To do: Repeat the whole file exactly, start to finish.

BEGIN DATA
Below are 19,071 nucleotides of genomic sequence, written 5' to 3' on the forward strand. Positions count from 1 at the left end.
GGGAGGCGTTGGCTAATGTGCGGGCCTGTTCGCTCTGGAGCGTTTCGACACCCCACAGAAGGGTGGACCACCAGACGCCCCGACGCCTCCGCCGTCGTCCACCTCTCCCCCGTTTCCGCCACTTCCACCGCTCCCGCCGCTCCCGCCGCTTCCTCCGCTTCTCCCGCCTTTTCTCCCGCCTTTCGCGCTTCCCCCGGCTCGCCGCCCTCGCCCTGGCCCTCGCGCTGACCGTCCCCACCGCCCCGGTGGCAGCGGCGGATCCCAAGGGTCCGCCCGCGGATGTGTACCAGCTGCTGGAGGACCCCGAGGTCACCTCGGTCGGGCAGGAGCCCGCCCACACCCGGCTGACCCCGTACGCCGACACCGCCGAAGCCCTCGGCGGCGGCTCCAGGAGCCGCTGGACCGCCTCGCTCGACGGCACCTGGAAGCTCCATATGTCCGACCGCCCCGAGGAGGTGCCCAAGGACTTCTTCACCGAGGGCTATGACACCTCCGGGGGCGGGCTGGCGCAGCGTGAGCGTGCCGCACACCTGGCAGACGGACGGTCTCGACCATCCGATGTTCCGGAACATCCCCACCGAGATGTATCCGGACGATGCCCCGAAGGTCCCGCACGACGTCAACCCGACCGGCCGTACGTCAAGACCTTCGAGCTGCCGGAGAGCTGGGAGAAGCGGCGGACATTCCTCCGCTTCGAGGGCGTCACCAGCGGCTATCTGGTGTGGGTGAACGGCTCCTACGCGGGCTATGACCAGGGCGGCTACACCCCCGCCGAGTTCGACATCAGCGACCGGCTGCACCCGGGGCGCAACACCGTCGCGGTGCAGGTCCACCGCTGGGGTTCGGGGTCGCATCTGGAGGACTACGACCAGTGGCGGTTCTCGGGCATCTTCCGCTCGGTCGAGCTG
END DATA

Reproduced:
Below are 19,071 nucleotides of genomic sequence, written 5' to 3' on the forward strand. Positions count from 1 at the left end.
GGGAGGCGTTGGCTAATGTGCGGGCCTGTTCGCTCTGGAGCGTTTCGACACCCCACAGAAGGGTGGACCACCAGACGCCCCGACGCCTCCGCCGTCGTCCACCTCTCCCCCGTTTCCGCCACTTCCACCGCTCCCGCCGCTCCCGCCGCTTCCTCCGCTTCTCCCGCCTTTTCTCCCGCCTTTCGCGCTTCCCCCGGCTCGCCGCCCTCGCCCTGGCCCTCGCGCTGACCGTCCCCACCGCCCCGGTGGCAGCGGCGGATCCCAAGGGTCCGCCCGCGGATGTGTACCAGCTGCTGGAGGACCCCGAGGTCACCTCGGTCGGGCAGGAGCCCGCCCACACCCGGCTGACCCCGTACGCCGACACCGCCGAAGCCCTCGGCGGCGGCTCCAGGAGCCGCTGGACCGCCTCGCTCGACGGCACCTGGAAGCTCCATATGTCCGACCGCCCCGAGGAGGTGCCCAAGGACTTCTTCACCGAGGGCTATGACACCTCCGGGGGCGGGCTGGCGCAGCGTGAGCGTGCCGCACACCTGGCAGACGGACGGTCTCGACCATCCGATGTTCCGGAACATCCCCACCGAGATGTATCCGGACGATGCCCCGAAGGTCCCGCACGACGTCAACCCGACCGGCCGTACGTCAAGACCTTCGAGCTGCCGGAGAGCTGGGAGAAGCGGCGGACATTCCTCCGCTTCGAGGGCGTCACCAGCGGCTATCTGGTGTGGGTGAACGGCTCCTACGCGGGCTATGACCAGGGCGGCTACACCCCCGCCGAGTTCGACATCAGCGACCGGCTGCACCCGGGGCGCAACACCGTCGCGGTGCAGGTCCACCGCTGGGGTTCGGGGTCGCATCTGGAGGACTACGACCAGTGGCGGTTCTCGGGCATCTTCCGCTCGGTCGAGCTG